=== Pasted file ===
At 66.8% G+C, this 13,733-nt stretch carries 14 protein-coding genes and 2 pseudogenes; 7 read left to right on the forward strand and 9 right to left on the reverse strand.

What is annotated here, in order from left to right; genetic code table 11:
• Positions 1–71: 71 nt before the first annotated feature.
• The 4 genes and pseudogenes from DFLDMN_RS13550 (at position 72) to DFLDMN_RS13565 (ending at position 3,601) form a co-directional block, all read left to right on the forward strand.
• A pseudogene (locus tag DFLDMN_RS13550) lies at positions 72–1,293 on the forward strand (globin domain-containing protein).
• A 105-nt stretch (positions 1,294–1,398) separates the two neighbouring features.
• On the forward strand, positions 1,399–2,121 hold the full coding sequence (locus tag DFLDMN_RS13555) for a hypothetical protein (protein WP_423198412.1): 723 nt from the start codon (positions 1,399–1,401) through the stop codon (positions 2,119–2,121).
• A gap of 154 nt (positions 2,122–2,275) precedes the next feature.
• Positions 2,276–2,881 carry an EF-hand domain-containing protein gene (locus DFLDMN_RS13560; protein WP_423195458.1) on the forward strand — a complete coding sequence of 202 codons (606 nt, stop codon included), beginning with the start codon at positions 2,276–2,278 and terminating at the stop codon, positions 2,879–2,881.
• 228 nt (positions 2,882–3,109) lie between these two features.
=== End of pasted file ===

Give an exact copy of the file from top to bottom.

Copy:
At 66.8% G+C, this 13,733-nt stretch carries 14 protein-coding genes and 2 pseudogenes; 7 read left to right on the forward strand and 9 right to left on the reverse strand.

What is annotated here, in order from left to right; genetic code table 11:
• Positions 1–71: 71 nt before the first annotated feature.
• The 4 genes and pseudogenes from DFLDMN_RS13550 (at position 72) to DFLDMN_RS13565 (ending at position 3,601) form a co-directional block, all read left to right on the forward strand.
• A pseudogene (locus tag DFLDMN_RS13550) lies at positions 72–1,293 on the forward strand (globin domain-containing protein).
• A 105-nt stretch (positions 1,294–1,398) separates the two neighbouring features.
• On the forward strand, positions 1,399–2,121 hold the full coding sequence (locus tag DFLDMN_RS13555) for a hypothetical protein (protein WP_423198412.1): 723 nt from the start codon (positions 1,399–1,401) through the stop codon (positions 2,119–2,121).
• A gap of 154 nt (positions 2,122–2,275) precedes the next feature.
• Positions 2,276–2,881 carry an EF-hand domain-containing protein gene (locus DFLDMN_RS13560; protein WP_423195458.1) on the forward strand — a complete coding sequence of 202 codons (606 nt, stop codon included), beginning with the start codon at positions 2,276–2,278 and terminating at the stop codon, positions 2,879–2,881.
• 228 nt (positions 2,882–3,109) lie between these two features.